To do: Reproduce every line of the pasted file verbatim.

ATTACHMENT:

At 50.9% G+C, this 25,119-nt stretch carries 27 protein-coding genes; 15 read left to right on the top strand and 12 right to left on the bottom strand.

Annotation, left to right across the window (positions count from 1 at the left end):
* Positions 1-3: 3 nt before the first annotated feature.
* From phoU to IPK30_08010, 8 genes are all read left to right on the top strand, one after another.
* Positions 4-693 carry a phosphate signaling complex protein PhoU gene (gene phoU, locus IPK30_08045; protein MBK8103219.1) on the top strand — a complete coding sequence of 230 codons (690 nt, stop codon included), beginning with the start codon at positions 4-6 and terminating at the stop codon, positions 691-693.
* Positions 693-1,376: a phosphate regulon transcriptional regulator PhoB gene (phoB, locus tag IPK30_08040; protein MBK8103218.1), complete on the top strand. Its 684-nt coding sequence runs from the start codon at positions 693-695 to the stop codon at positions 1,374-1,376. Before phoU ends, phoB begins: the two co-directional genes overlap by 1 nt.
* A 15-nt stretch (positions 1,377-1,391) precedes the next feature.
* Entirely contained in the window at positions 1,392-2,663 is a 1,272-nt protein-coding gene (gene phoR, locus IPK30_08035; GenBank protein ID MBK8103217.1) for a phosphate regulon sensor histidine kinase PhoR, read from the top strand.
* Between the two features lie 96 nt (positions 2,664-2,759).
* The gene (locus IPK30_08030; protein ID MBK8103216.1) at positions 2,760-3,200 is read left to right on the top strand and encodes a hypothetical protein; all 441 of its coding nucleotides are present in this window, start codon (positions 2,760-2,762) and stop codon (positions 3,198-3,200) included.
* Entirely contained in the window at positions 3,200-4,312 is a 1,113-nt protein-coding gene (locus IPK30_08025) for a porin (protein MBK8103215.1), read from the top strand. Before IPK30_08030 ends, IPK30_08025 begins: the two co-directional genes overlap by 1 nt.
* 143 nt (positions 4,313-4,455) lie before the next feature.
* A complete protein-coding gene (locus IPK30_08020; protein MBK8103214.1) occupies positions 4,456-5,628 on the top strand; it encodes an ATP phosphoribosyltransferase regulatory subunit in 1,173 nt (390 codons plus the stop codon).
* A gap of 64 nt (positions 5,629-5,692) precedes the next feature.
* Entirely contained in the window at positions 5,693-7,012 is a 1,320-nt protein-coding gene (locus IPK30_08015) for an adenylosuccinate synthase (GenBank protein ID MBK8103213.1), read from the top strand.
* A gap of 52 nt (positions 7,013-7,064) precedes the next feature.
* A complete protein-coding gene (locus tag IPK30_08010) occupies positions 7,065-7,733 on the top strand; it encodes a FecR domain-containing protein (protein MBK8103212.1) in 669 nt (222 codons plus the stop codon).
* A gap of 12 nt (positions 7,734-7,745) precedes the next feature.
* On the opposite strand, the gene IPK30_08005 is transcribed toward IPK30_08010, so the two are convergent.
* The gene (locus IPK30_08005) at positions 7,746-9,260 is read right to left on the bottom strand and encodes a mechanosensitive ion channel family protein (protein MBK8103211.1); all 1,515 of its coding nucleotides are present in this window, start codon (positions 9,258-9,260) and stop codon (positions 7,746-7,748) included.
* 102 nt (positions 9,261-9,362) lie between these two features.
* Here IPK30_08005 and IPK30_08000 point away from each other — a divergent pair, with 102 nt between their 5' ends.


At 50.9% G+C, this 25,119-nt stretch carries 27 protein-coding genes; 15 read left to right on the top strand and 12 right to left on the bottom strand.

Annotation, left to right across the window (positions count from 1 at the left end):
* Positions 1-3: 3 nt before the first annotated feature.
* From phoU to IPK30_08010, 8 genes are all read left to right on the top strand, one after another.
* Positions 4-693 carry a phosphate signaling complex protein PhoU gene (gene phoU, locus IPK30_08045; protein MBK8103219.1) on the top strand — a complete coding sequence of 230 codons (690 nt, stop codon included), beginning with the start codon at positions 4-6 and terminating at the stop codon, positions 691-693.
* Positions 693-1,376: a phosphate regulon transcriptional regulator PhoB gene (phoB, locus tag IPK30_08040; protein MBK8103218.1), complete on the top strand. Its 684-nt coding sequence runs from the start codon at positions 693-695 to the stop codon at positions 1,374-1,376. Before phoU ends, phoB begins: the two co-directional genes overlap by 1 nt.
* A 15-nt stretch (positions 1,377-1,391) precedes the next feature.
* Entirely contained in the window at positions 1,392-2,663 is a 1,272-nt protein-coding gene (gene phoR, locus IPK30_08035; GenBank protein ID MBK8103217.1) for a phosphate regulon sensor histidine kinase PhoR, read from the top strand.
* Between the two features lie 96 nt (positions 2,664-2,759).
* The gene (locus IPK30_08030; protein ID MBK8103216.1) at positions 2,760-3,200 is read left to right on the top strand and encodes a hypothetical protein; all 441 of its coding nucleotides are present in this window, start codon (positions 2,760-2,762) and stop codon (positions 3,198-3,200) included.
* Entirely contained in the window at positions 3,200-4,312 is a 1,113-nt protein-coding gene (locus IPK30_08025) for a porin (protein MBK8103215.1), read from the top strand. Before IPK30_08030 ends, IPK30_08025 begins: the two co-directional genes overlap by 1 nt.
* 143 nt (positions 4,313-4,455) lie before the next feature.
* A complete protein-coding gene (locus IPK30_08020; protein MBK8103214.1) occupies positions 4,456-5,628 on the top strand; it encodes an ATP phosphoribosyltransferase regulatory subunit in 1,173 nt (390 codons plus the stop codon).
* A gap of 64 nt (positions 5,629-5,692) precedes the next feature.
* Entirely contained in the window at positions 5,693-7,012 is a 1,320-nt protein-coding gene (locus IPK30_08015) for an adenylosuccinate synthase (GenBank protein ID MBK8103213.1), read from the top strand.
* A gap of 52 nt (positions 7,013-7,064) precedes the next feature.
* A complete protein-coding gene (locus tag IPK30_08010) occupies positions 7,065-7,733 on the top strand; it encodes a FecR domain-containing protein (protein MBK8103212.1) in 669 nt (222 codons plus the stop codon).
* A gap of 12 nt (positions 7,734-7,745) precedes the next feature.
* On the opposite strand, the gene IPK30_08005 is transcribed toward IPK30_08010, so the two are convergent.
* The gene (locus IPK30_08005) at positions 7,746-9,260 is read right to left on the bottom strand and encodes a mechanosensitive ion channel family protein (protein MBK8103211.1); all 1,515 of its coding nucleotides are present in this window, start codon (positions 9,258-9,260) and stop codon (positions 7,746-7,748) included.
* 102 nt (positions 9,261-9,362) lie between these two features.
* Here IPK30_08005 and IPK30_08000 point away from each other — a divergent pair, with 102 nt between their 5' ends.